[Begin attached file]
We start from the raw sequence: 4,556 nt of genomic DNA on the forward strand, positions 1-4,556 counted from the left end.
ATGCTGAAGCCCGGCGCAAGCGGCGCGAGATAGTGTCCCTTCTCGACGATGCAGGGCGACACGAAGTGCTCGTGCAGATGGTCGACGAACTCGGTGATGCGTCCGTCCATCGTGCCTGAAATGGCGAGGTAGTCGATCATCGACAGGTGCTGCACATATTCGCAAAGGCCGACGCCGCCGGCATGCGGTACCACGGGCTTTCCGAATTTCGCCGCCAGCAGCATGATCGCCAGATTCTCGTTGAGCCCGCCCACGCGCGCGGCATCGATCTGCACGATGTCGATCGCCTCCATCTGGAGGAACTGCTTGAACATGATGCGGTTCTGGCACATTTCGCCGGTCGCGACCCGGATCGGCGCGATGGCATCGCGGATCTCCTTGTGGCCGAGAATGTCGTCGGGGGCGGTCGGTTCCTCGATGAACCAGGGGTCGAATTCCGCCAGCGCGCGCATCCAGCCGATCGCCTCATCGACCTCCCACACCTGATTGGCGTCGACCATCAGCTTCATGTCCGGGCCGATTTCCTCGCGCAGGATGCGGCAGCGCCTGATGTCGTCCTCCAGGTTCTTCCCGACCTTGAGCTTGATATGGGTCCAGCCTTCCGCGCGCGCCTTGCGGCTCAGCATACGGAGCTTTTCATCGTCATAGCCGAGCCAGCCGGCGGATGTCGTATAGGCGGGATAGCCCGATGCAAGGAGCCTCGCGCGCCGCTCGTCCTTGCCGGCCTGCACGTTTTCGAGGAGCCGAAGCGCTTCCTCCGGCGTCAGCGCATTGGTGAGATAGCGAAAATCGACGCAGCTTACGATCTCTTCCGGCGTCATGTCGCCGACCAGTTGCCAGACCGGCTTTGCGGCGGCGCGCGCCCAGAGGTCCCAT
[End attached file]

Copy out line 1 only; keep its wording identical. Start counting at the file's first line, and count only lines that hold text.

We start from the raw sequence: 4,556 nt of genomic DNA on the forward strand, positions 1-4,556 counted from the left end.